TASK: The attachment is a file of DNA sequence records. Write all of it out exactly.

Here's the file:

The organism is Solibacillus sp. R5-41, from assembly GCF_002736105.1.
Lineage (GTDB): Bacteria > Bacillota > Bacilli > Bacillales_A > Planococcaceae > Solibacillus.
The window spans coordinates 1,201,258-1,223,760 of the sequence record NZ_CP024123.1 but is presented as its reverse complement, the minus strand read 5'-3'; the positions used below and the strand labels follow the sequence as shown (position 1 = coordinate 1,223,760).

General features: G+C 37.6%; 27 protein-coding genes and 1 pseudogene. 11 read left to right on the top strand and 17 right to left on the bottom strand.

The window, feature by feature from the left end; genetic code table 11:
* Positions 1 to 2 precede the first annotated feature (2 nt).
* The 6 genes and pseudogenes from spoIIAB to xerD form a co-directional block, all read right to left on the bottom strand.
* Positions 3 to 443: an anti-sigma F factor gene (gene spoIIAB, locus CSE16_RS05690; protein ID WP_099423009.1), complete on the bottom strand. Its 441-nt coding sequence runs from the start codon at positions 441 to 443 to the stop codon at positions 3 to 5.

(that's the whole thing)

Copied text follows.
The organism is Solibacillus sp. R5-41, from assembly GCF_002736105.1.
Lineage (GTDB): Bacteria > Bacillota > Bacilli > Bacillales_A > Planococcaceae > Solibacillus.
The window spans coordinates 1,201,258-1,223,760 of the sequence record NZ_CP024123.1 but is presented as its reverse complement, the minus strand read 5'-3'; the positions used below and the strand labels follow the sequence as shown (position 1 = coordinate 1,223,760).

General features: G+C 37.6%; 27 protein-coding genes and 1 pseudogene. 11 read left to right on the top strand and 17 right to left on the bottom strand.

The window, feature by feature from the left end; genetic code table 11:
* Positions 1 to 2 precede the first annotated feature (2 nt).
* The 6 genes and pseudogenes from spoIIAB to xerD form a co-directional block, all read right to left on the bottom strand.
* Positions 3 to 443: an anti-sigma F factor gene (gene spoIIAB, locus CSE16_RS05690; protein ID WP_099423009.1), complete on the bottom strand. Its 441-nt coding sequence runs from the start codon at positions 441 to 443 to the stop codon at positions 3 to 5.